# math/statistics

# Statistics

## Basic Measures

The sample distribution has finite size and is what has been measured; the parent distribution is infinite and smooth and is the limit case of the sample distribution.

The mean, or average, is (of course):

$$\langle x \rangle = \frac{1}{N} \sum_{i=1}^{N}x_i$$

The variance is;

$$s^{2}_x = \frac{1}{N-1}\sum^{N}_{i=1}\left(x-\langle x \rangle\right)^2$$

The standard deviation is the square root of the variance; the standard deviation of the parent distribution is represented by *σ*_{x} instead of *s*_{x}. The mean of the parent distribution is *μ* instead of *x̄*.

## Binomial Distribution

If we are playing a yes/no game (eg flipping a coin), the binomial distribution represents the probability of getting ‘yes’ *x* times out of *n* if *p* is the probability of getting ‘yes’ for a single attempt.

$$P(x;n,p) = \frac{n!}{x! (n-x)!} p^x (1-p)^{n-x}$$

The mean of this distribution is *μ* = *n**p*, and $\sigma = \sqrt{np (1-p)}$.

## Poisson Distribution

$$P(x,\mu) = \frac{\mu^x}{x!} e^{-\mu}$$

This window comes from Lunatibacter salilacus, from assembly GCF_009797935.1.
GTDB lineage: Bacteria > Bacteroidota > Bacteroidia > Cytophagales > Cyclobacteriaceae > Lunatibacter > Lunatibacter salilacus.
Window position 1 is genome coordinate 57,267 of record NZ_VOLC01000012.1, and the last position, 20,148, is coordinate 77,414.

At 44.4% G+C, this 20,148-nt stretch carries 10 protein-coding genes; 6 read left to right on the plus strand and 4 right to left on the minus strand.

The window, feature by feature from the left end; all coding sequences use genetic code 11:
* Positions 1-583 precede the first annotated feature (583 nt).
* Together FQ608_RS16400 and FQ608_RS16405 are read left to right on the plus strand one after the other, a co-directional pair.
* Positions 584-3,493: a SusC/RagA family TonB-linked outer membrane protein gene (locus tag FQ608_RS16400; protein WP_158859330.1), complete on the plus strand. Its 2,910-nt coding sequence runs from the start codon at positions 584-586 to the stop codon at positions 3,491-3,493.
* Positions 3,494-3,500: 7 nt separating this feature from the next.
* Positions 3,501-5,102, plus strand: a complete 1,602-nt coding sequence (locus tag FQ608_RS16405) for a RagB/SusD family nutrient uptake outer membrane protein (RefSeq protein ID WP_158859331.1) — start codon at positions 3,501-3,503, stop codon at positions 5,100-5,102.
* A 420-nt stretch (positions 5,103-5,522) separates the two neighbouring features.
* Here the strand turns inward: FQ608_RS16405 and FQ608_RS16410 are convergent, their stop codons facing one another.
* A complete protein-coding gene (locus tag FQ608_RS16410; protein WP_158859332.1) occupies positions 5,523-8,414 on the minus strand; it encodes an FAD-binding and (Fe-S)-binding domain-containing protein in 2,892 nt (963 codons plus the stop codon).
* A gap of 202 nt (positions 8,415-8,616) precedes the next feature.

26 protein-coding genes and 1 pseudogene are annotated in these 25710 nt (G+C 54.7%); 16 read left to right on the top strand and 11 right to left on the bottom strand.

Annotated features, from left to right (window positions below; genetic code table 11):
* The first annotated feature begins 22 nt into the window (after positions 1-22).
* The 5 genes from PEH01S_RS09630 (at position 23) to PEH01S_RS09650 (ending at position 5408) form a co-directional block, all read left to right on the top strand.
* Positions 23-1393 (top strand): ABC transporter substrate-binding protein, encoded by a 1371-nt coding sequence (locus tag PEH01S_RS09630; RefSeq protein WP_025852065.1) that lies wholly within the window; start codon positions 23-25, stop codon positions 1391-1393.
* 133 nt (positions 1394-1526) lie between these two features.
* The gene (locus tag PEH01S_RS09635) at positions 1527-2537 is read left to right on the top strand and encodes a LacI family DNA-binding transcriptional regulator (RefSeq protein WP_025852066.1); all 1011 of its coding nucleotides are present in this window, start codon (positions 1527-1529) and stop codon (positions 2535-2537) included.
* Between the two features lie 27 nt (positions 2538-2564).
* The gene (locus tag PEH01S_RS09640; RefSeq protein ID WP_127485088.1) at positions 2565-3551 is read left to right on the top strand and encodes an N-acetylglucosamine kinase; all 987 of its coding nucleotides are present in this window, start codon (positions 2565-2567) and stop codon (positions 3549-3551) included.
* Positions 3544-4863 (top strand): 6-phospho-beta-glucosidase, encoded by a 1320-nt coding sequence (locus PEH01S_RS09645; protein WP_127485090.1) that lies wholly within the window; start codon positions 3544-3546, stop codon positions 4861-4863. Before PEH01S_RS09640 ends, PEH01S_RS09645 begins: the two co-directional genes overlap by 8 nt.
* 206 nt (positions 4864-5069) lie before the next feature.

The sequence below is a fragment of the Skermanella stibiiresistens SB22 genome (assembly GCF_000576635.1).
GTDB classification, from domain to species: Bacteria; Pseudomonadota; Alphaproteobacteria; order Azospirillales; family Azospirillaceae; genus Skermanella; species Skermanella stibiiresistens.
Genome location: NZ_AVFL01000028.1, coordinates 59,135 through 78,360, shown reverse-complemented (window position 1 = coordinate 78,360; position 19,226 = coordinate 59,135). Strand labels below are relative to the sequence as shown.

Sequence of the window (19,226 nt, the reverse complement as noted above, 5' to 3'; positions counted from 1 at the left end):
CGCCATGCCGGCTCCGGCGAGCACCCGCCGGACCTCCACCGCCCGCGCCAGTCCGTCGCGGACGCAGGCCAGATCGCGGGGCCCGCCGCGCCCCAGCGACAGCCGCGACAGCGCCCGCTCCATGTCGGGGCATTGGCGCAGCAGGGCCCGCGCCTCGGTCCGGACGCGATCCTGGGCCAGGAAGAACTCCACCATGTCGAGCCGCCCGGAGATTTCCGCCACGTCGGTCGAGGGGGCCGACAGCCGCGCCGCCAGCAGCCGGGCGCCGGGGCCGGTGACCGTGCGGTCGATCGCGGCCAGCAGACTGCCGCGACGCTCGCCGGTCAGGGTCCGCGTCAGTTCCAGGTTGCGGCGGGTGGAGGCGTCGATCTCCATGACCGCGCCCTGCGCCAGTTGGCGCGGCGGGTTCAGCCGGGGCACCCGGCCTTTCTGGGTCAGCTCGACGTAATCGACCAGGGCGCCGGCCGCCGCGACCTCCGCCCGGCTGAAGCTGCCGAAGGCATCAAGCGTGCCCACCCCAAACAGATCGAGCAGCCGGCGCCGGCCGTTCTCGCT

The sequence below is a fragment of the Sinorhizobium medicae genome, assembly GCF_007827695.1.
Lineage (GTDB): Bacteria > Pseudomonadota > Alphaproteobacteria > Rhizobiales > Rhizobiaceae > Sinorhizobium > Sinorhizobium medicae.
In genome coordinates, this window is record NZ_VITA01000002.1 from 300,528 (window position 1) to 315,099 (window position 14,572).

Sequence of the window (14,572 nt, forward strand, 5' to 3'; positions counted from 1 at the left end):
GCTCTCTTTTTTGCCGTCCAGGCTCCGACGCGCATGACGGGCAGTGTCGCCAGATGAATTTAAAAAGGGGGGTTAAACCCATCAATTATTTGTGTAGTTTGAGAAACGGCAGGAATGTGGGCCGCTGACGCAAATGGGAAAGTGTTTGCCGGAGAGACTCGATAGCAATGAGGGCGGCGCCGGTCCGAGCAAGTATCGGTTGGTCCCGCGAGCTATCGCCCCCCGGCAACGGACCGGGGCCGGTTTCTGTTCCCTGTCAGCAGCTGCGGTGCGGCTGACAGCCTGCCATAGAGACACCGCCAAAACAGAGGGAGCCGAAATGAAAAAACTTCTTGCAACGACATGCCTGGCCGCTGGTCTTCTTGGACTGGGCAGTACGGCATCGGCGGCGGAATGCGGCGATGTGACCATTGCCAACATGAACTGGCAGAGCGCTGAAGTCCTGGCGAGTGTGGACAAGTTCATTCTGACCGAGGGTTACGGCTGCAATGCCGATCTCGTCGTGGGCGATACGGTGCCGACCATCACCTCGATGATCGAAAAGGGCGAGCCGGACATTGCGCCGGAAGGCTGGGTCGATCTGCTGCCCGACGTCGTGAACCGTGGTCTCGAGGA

The mean is *μ*, and $\sigma=\sqrt{\mu}$.

## Gaussian Distribution

The classic! Also called a normal distribution.

$$P(x;\mu,\sigma) = \frac{1}{2\pi \sigma} e^{-\left(\frac{(x-\mu)^2}{2\sigma^2}\right)}$$

The mean is *μ* and the deviation is $\sigma=\sqrt{\mu}$.

## Lorentzian Distribution

This distribution represents damped resonance; it is also the Fourier transform of an exponentially decaying sinusoid.

$$P(x;\mu,\Gamma) = \frac{1}{\pi} \frac{\Gamma/2}{(x-\mu)^2 + (\Gamma/2)^2}$$

where the mean is *μ* and the linewidth (the width of the peak) is *Γ*.

## Error Analysis

For a given measurement, the error on the mean is not the standard deviation (which is a measure of the statistics), it is $\frac{s_x}{\sqrt{N}}$: the standard deviation should stay roughly constant as *N* gets very large, but the error on the mean should get smaller. More elaborately, if the errors are different for each individual measurement, the mean will be:

$$\bar{x}=
\frac{ \sum_{i=1}^{N} x_i / \sigma_{i}^2}{\sum_{i=1}^{N} 1/\sigma_{i}^2}
\pm \sqrt{ \frac{1}{\sum_{i=1}^{N} 1/\sigma_{i}^2}}$$

*χ*^{2} Distribution

*χ*^{2} is often written “chi-squared” and is a metric for how well a fit curve matches uncertain data.

$$\chi^2 = \sum_{i=1}^{N}\left(\frac{x_i-\mu_i}{\sigma{i}}\right)^2$$

The number of degrees of freedom of the system is the number of measurements *N* minus the number of variable parameters in a curve fit *N*_{c}: *ν* = *N* − *N*_{c}.

The reduced *χ*^{2} value is *χ*_{r}^{2} = *χ*^{2}/*ν*. You want *χ*_{r}^{2} to be around (but not exactly!) 1; if it is significantly larger there are probably too many degrees of freedom, while if significantly smaller the fit is bad.